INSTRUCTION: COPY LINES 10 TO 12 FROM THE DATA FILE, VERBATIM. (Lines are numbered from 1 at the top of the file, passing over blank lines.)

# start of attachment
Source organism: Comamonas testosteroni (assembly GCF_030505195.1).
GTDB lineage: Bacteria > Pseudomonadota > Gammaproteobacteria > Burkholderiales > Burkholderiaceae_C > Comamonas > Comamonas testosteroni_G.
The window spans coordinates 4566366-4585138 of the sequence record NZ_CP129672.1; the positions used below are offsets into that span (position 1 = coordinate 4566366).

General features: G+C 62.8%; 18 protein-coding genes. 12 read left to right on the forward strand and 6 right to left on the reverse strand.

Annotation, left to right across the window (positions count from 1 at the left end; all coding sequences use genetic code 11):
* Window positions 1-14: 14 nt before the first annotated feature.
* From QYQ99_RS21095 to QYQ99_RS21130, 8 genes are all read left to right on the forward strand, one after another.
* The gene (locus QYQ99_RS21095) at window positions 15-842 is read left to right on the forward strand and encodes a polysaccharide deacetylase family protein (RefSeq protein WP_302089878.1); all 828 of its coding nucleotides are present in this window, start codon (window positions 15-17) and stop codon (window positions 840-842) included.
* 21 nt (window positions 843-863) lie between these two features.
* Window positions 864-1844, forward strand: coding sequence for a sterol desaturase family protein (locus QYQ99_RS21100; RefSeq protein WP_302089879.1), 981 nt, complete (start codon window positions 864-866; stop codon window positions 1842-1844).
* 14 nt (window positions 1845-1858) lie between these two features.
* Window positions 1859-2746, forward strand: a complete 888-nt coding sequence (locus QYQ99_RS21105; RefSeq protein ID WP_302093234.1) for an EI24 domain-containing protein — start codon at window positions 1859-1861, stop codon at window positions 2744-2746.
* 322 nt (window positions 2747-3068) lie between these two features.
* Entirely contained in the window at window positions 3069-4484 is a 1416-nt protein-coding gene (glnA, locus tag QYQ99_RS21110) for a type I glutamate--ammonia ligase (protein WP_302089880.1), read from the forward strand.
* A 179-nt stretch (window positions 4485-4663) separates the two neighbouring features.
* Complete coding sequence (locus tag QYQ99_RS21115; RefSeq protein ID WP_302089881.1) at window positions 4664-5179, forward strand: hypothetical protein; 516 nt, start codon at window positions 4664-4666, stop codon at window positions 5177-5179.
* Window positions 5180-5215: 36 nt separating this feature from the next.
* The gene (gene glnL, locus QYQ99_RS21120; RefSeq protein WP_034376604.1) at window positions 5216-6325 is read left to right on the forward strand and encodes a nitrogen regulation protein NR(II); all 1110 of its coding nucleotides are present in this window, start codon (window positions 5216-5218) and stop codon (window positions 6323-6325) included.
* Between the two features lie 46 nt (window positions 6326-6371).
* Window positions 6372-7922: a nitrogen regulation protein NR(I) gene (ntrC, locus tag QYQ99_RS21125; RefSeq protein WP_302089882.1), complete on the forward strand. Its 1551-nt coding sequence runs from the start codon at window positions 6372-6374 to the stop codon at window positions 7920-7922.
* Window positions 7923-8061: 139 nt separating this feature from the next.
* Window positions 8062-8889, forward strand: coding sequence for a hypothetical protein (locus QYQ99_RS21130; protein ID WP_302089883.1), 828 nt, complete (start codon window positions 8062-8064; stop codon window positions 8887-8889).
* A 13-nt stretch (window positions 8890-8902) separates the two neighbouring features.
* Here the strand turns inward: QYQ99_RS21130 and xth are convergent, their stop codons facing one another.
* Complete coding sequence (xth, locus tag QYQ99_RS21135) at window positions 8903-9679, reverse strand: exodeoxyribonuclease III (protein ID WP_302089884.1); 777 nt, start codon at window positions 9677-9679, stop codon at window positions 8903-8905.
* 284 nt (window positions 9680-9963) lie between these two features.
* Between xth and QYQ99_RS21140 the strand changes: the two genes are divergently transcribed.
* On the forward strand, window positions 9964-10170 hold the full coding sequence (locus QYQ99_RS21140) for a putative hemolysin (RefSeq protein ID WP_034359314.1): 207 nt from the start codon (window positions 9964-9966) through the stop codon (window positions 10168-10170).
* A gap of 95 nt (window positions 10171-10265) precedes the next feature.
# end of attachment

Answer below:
* Window positions 864-1844, forward strand: coding sequence for a sterol desaturase family protein (locus QYQ99_RS21100; RefSeq protein WP_302089879.1), 981 nt, complete (start codon window positions 864-866; stop codon window positions 1842-1844).
* 14 nt (window positions 1845-1858) lie between these two features.
* Window positions 1859-2746, forward strand: a complete 888-nt coding sequence (locus QYQ99_RS21105; RefSeq protein ID WP_302093234.1) for an EI24 domain-containing protein — start codon at window positions 1859-1861, stop codon at window positions 2744-2746.